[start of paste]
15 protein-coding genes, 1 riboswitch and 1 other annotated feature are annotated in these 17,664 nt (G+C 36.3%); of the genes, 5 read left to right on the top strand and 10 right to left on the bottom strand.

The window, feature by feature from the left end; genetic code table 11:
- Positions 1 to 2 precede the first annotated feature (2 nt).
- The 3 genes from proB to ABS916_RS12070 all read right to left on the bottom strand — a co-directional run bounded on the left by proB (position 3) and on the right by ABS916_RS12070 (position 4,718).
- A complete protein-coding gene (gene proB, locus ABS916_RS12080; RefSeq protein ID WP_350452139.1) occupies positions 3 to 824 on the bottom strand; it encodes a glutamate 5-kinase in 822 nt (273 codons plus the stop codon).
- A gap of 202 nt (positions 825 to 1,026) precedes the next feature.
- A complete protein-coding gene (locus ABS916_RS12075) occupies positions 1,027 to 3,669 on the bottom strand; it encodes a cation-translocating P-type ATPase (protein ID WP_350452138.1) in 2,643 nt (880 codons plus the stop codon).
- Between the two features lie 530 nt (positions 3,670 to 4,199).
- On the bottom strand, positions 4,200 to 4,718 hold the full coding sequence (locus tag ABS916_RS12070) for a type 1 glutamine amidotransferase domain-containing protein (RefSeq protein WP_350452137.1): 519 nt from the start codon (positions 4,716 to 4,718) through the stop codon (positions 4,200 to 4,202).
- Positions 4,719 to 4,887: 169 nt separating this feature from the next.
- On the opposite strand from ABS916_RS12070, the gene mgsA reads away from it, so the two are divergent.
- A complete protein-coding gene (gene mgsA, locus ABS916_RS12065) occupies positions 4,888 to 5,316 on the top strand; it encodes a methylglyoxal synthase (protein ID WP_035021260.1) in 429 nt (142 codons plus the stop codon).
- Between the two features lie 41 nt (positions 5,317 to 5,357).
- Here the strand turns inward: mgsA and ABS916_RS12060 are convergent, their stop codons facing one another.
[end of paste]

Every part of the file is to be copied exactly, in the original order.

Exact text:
15 protein-coding genes, 1 riboswitch and 1 other annotated feature are annotated in these 17,664 nt (G+C 36.3%); of the genes, 5 read left to right on the top strand and 10 right to left on the bottom strand.

The window, feature by feature from the left end; genetic code table 11:
- Positions 1 to 2 precede the first annotated feature (2 nt).
- The 3 genes from proB to ABS916_RS12070 all read right to left on the bottom strand — a co-directional run bounded on the left by proB (position 3) and on the right by ABS916_RS12070 (position 4,718).
- A complete protein-coding gene (gene proB, locus ABS916_RS12080; RefSeq protein ID WP_350452139.1) occupies positions 3 to 824 on the bottom strand; it encodes a glutamate 5-kinase in 822 nt (273 codons plus the stop codon).
- A gap of 202 nt (positions 825 to 1,026) precedes the next feature.
- A complete protein-coding gene (locus ABS916_RS12075) occupies positions 1,027 to 3,669 on the bottom strand; it encodes a cation-translocating P-type ATPase (protein ID WP_350452138.1) in 2,643 nt (880 codons plus the stop codon).
- Between the two features lie 530 nt (positions 3,670 to 4,199).
- On the bottom strand, positions 4,200 to 4,718 hold the full coding sequence (locus tag ABS916_RS12070) for a type 1 glutamine amidotransferase domain-containing protein (RefSeq protein WP_350452137.1): 519 nt from the start codon (positions 4,716 to 4,718) through the stop codon (positions 4,200 to 4,202).
- Positions 4,719 to 4,887: 169 nt separating this feature from the next.
- On the opposite strand from ABS916_RS12070, the gene mgsA reads away from it, so the two are divergent.
- A complete protein-coding gene (gene mgsA, locus ABS916_RS12065) occupies positions 4,888 to 5,316 on the top strand; it encodes a methylglyoxal synthase (protein ID WP_035021260.1) in 429 nt (142 codons plus the stop codon).
- Between the two features lie 41 nt (positions 5,317 to 5,357).
- Here the strand turns inward: mgsA and ABS916_RS12060 are convergent, their stop codons facing one another.